Herbert Alfricht


Herbert Alfricht sat on his enclosed front porch at three o’clock in the morning. The day had been a particularly odd day.

There had been a communion of senses, and neighbors. They surrounded their cars and ravaged the white crystals encasing their cars.

The old herbs burned slowly on the charcoal, as was intended, as he smoked his manufactured cigarette.

The first puff added a significant fragrance to the thistle, sunflower, sandlewood, and pine inscence.

The studious stout chilled his frozen touch, yet warmed his warning.

He closed his eyes as the children of the wind pushed at his storm windows. They laughed and whistled as they began to taunt.

He heard them running along the side of his house, pressing against every window in it’s pane.

He could hear the Halloween corn tacking against the front door. They threw his front door opened so it bent on it’s hinges.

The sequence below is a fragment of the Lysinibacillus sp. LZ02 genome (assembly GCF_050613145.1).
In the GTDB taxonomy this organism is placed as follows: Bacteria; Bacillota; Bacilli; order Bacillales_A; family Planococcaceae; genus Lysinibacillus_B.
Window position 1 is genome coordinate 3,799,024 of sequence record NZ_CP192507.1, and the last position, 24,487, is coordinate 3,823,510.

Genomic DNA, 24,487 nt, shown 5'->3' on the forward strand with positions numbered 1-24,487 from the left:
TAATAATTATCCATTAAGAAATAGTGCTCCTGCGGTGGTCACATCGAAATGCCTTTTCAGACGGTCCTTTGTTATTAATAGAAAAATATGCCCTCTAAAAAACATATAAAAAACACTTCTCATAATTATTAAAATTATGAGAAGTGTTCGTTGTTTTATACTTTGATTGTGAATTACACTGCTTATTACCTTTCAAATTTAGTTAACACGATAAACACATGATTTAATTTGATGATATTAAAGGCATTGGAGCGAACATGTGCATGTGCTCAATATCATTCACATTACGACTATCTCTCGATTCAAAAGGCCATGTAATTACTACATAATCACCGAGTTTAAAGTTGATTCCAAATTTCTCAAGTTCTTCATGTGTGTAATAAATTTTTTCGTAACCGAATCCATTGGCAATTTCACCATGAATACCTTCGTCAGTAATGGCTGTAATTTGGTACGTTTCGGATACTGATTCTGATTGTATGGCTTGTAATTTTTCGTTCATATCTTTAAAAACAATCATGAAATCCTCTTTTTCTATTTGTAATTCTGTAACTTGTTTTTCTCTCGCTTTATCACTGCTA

They ran. His ears came back, and the cigarette intensified. The studious stout made him smile.

Old Herbert Alfricht knew what would come, so he had to hate everything about this world, so he wouldn’t miss it when he went.

“Damn those kids…”

“Damn Haloween!”

“Damn Snow!”

“Damn this stout!”

Goodbye Mr. Alfricht…

 

– Caleb A. Mertz

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Posted on February 3, 2011, in short prose and tagged , , , , , , , , . Bookmark the permalink. Leave a comment.

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